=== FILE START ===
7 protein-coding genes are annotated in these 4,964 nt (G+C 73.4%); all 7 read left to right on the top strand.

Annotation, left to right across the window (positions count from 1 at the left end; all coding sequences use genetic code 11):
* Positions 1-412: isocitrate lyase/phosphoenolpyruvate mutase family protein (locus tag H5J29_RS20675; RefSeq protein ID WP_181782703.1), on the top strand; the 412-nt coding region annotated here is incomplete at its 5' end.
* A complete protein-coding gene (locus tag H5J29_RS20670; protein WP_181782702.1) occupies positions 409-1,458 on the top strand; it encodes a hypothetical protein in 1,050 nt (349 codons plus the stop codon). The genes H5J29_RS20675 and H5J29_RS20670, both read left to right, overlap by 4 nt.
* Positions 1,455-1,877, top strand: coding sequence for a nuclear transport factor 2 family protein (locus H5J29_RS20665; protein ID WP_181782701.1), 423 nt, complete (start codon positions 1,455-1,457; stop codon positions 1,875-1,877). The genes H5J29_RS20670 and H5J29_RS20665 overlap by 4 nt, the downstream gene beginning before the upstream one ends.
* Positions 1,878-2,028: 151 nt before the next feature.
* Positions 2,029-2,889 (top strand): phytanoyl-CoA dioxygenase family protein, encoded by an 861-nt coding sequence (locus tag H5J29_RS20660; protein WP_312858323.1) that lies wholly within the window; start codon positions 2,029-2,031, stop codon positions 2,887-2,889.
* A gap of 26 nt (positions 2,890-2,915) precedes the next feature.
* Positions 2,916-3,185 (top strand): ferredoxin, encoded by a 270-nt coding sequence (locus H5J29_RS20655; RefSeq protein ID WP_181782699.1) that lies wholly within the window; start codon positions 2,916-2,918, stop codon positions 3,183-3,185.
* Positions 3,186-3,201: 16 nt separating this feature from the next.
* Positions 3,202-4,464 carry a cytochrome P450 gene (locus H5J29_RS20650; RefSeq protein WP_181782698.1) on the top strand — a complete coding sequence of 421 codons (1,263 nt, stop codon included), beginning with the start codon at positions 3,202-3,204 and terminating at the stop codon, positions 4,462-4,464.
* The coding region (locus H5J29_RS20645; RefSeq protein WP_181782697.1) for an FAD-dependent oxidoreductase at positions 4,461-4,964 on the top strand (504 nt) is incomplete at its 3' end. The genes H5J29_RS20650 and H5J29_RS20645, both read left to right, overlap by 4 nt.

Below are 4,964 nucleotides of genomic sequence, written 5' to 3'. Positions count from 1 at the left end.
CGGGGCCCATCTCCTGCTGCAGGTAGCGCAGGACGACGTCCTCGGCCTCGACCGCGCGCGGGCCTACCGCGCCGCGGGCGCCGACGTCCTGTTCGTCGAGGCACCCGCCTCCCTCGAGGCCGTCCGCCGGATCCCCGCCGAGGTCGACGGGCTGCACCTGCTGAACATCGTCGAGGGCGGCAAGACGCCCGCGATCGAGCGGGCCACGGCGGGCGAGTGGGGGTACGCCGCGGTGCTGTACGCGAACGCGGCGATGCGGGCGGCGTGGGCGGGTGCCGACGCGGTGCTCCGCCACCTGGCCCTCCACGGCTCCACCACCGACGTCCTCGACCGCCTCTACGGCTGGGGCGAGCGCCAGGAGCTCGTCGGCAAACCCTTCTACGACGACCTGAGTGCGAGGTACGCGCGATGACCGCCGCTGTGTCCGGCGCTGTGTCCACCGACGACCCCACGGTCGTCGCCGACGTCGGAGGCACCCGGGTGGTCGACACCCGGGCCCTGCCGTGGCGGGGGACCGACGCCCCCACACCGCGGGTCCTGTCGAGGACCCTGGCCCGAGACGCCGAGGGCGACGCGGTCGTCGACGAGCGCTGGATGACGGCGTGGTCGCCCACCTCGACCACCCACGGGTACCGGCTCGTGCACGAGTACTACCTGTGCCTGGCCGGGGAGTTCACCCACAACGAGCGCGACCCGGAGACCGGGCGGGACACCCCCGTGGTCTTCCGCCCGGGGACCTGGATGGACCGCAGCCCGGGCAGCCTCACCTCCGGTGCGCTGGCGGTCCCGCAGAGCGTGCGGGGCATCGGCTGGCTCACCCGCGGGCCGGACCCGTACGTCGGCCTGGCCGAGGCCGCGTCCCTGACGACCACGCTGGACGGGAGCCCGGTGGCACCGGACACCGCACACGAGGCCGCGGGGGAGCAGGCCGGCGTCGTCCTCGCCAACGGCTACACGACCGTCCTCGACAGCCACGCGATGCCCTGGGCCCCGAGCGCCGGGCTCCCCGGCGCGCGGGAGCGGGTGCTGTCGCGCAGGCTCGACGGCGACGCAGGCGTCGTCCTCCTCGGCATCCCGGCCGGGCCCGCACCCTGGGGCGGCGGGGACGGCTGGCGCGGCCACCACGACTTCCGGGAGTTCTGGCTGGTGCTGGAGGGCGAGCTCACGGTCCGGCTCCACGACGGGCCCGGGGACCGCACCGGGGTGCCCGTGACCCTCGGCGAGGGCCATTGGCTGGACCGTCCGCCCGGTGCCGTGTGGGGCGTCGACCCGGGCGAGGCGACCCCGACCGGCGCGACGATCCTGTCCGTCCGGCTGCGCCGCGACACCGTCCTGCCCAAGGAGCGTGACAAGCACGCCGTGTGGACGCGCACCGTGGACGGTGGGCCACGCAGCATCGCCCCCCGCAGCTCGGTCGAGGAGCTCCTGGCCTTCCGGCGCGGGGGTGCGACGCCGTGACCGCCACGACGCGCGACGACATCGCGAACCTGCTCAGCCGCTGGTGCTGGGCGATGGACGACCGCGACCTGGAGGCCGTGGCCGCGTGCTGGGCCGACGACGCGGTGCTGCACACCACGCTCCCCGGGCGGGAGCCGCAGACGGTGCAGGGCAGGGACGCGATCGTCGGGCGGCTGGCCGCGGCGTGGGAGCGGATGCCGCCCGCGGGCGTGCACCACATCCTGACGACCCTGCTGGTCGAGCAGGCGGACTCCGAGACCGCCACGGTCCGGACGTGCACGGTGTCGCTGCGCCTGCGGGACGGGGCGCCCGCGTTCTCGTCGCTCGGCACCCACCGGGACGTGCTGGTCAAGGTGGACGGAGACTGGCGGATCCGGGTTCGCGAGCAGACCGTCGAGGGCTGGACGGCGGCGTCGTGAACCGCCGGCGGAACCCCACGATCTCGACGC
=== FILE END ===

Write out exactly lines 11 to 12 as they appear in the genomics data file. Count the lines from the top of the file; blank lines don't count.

* Positions 3,202-4,464 carry a cytochrome P450 gene (locus H5J29_RS20650; RefSeq protein WP_181782698.1) on the top strand — a complete coding sequence of 421 codons (1,263 nt, stop codon included), beginning with the start codon at positions 3,202-3,204 and terminating at the stop codon, positions 4,462-4,464.
* The coding region (locus H5J29_RS20645; RefSeq protein WP_181782697.1) for an FAD-dependent oxidoreductase at positions 4,461-4,964 on the top strand (504 nt) is incomplete at its 3' end. The genes H5J29_RS20650 and H5J29_RS20645, both read left to right, overlap by 4 nt.